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A fabricated tweet by journalist Raissa Robles saying the country’s gold medal haul in the 30th Southeast Asian (SEA) Games looks “cooked” or “rigged” is making the rounds on the Web.
Copies of a “screengrab” of the fake tweet were uploaded by several netizens on Facebook (FB) from Dec. 2 to 3, as Robles tweeted about issues surrounding the country’s hosting of the regional sporting event.
All posts showed Robles, under her Twitter username @raissawrites, saying: “Sobra naman talaga. Ang daming Golds.. Halatang niluluto (This is too much. There are a lot of gold medals.. It’s obviously being cooked)!!!”
The screengrabs are fabricated. All copies of the “tweet” show the body text in a font that is very different from the default Twitter font style used on her name and username.
Robles, in both her official FB page and official Twitter account, disproved the fake tweet on Dec. 3, saying it is a “lie” as she supports Filipino athletes “all the way.” The Philippines has won 70 gold medals in the on-going regional competition as of Dec. 6.
The journalist added that the people who sent her a copy of the fabricated tweet said they received the photo through direct messaging, suggesting that the image could have spread privately as much as it did publicly on FB and Twitter.
There are two ways to change fonts of Twitter posts. One involves changing a smartphone’s font settings. This would change the font of all text read on a phone, which should have made all the fonts in the Robles’ supposed tweet uniform.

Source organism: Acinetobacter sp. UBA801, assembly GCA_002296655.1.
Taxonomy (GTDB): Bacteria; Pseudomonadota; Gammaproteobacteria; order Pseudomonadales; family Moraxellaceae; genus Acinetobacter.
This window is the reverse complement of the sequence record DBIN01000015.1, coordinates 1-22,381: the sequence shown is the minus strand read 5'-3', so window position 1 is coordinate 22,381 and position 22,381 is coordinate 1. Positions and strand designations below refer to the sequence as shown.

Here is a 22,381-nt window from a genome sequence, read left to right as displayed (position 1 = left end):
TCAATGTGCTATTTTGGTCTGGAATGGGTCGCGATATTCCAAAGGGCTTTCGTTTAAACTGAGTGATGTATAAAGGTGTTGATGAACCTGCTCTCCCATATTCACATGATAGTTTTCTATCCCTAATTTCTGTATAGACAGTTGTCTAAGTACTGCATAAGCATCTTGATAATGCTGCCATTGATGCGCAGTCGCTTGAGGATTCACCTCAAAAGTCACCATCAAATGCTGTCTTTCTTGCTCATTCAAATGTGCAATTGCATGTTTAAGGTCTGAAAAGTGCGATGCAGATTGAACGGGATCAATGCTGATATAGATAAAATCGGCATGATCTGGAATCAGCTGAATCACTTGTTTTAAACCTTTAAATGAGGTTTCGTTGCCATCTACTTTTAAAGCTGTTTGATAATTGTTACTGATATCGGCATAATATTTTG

Another way is to type the body text in a font generator website, and then copy and paste the formatted text onto Twitter. However, several font generator websites checked by VERA Files Fact Check do not have the font used in the netizens’ fake screengrabs. Robles has also not used a font generator for her tweets recently.
Additionally, the oldest copy of the fake post tracked down by VERA Files Fact Check is a Dec. 2 post, showing Robles “tweeted” the statement on Dec. 1 at 1:58 a.m.
The huge white space between the body text and the date and time stamp suggests that something appears to have been erased from that portion. There are also patches of grey in the same area, suggesting that a white brush was used to erase the original content, before adding in the body text.
Robles’ fake tweet was also reposted on FB by television and radio personality Erwin Tulfo, and former Interior and Tourism Secretary Rafael Alunan III. Tulfo's post got a total of 33,000 interactions, and could have reached 2.5 million social media users; while Alunan's post was shared over 2,900 times and received over 5,000 reactions.
(Guided by the code of principles of the International Fact-Checking Network at Poynter, VERA Files tracks the false claims, flip-flops, misleading statements of public officials and figures, and debunks them with factual evidence. Find out more about this initiative and our methodology.)